Red Cabbage and Beet Sauerkraut

I’ve always been a lover of sauerkraut. I loved it as a kid and still love it as an adult. I don’t remember when I started making my own but if I asked my wallet I’m sure it would remember 😉 If you are someone who buys or has ever bought raw sauerkraut, you know what I’m talking about. It’s amazing how much money one can charge for a head of fermented cabbage. I spent that money for some time because it was well worth it for me. And while I will still purchase it on rare occasions if the craving hits and I didn’t anticipate that 2 weeks prior, then I splurge. Sauerkraut, which is a fermented food, is a very high source of probiotic, which is essential for good gut health. Having a healthy gut is pretty much one of the best things you can do for you overall health. Have you ever heard that we have two brains? Our actual brain, and then our gut, or “second brain”? Well it’s true. Our gut holds so much information that it is imperative we take care of it. Eating fermented foods such as sauerkraut, kimchi, kombucha, amongst many other things, is a great way to introduce probiotics to our systems. While I make the plain and simple version more frequently, I like to play with the flavors every now and then. My latest kraut creation is a beautiful combination of red cabbage, beets, and red onions. Not only are we getting the benefits of fermentation here, but we are adding all the health benefits of raw beets (great for blood health and liver cleanser) and onions (awesome immunity booster). This batch came out surprisingly mild in flavor while still containing that delicious fermented taste that I look for. If I would have let my sauerkraut sit for a few more days, I probably would have gotten a stronger flavor, which would have been awesome as well. I’ve been introducing sauerkraut to my kids since they were babies, and they all like it. They are not always in the mood to eat it but I keep on presenting it to them, and some days they eat happily. I think it’s important we give our kids plenty of chances to eat “funky” foods without pressure in order to teach them about variety and so they can be familiar with all kinds of flavors of health boosting ingredients. Go slice yourself a cabbage and enjoy one of the cheapest ways to eat your way to a healthy gut.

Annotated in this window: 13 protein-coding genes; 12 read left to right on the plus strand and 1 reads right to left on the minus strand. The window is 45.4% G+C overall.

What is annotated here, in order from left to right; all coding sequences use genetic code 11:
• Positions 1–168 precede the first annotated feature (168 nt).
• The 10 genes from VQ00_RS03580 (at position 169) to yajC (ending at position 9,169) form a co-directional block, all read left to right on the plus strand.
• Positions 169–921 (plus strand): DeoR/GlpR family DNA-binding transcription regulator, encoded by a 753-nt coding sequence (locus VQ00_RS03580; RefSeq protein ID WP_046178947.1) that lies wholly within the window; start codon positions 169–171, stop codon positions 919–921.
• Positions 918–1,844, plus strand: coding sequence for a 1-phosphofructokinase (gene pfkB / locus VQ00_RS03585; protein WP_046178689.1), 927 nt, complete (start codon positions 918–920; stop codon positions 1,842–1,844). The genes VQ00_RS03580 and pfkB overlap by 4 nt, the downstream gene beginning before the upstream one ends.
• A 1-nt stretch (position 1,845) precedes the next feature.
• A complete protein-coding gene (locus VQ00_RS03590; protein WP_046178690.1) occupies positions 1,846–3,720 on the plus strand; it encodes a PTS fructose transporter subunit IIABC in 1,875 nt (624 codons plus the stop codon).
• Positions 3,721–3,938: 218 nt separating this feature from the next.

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One of my favorite lunches recently has been this sauerkraut combined with some avocado, yellow yams, and whatever fresh greens I have growing in my garden. I actually crave eating that most days!

Ingredients:

  • 1 large head of purple cabbage
  • 2 small beets
  • 1 large red onion
  • 1 TBS salt or to taste
  • 1 cup filtered water

Steps:

  • run vegetables in a food processor with the shredding attachement
  • put in a large bowl and add water and salt and massage really well to get the salt in there, it will get the vegetables to start releasing their juices faster so the fermentation process can start
  • either use this method here, or put your mixture in a large mason jar with screened lid covered with a piece of fabric (to keep bugs out) and press it down every few days to make sure the cabbage remains submerged in water. This is imperative or it will go bad!
  • let it sit on your counter or any place out of the way, for at least 2 weeks, taste it and let it sit longer if you want a stronger flavor.
  • when you are satisfied with the flavor, put it in sealed jars and keep it in the fridge for weeks!

Red Cabbage and Sour Apple Sauerkraut

Another probiotic goodness recipe!! Easy to make, even easier to eat! There actually was another 16oz jar filled with this recipe but we ate it before I remembered to take the picture.  Oops 😉

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Ingredients:

  • 1 small head red cabbage
  • 1 small red onion
  • 2-3 bay leaves
  • 1TBS salt (or to taste)
  • 1 cup water ( or more if needed, just make sure the cabbage is submerged)

Steps:

  • slice everything real thin and follow the same set up and steps as my garlic and onion sauerkraut
  • Always taste your mix before getting it to ferment and adjust the salt accordingly. A too salty kraut is a real bummer.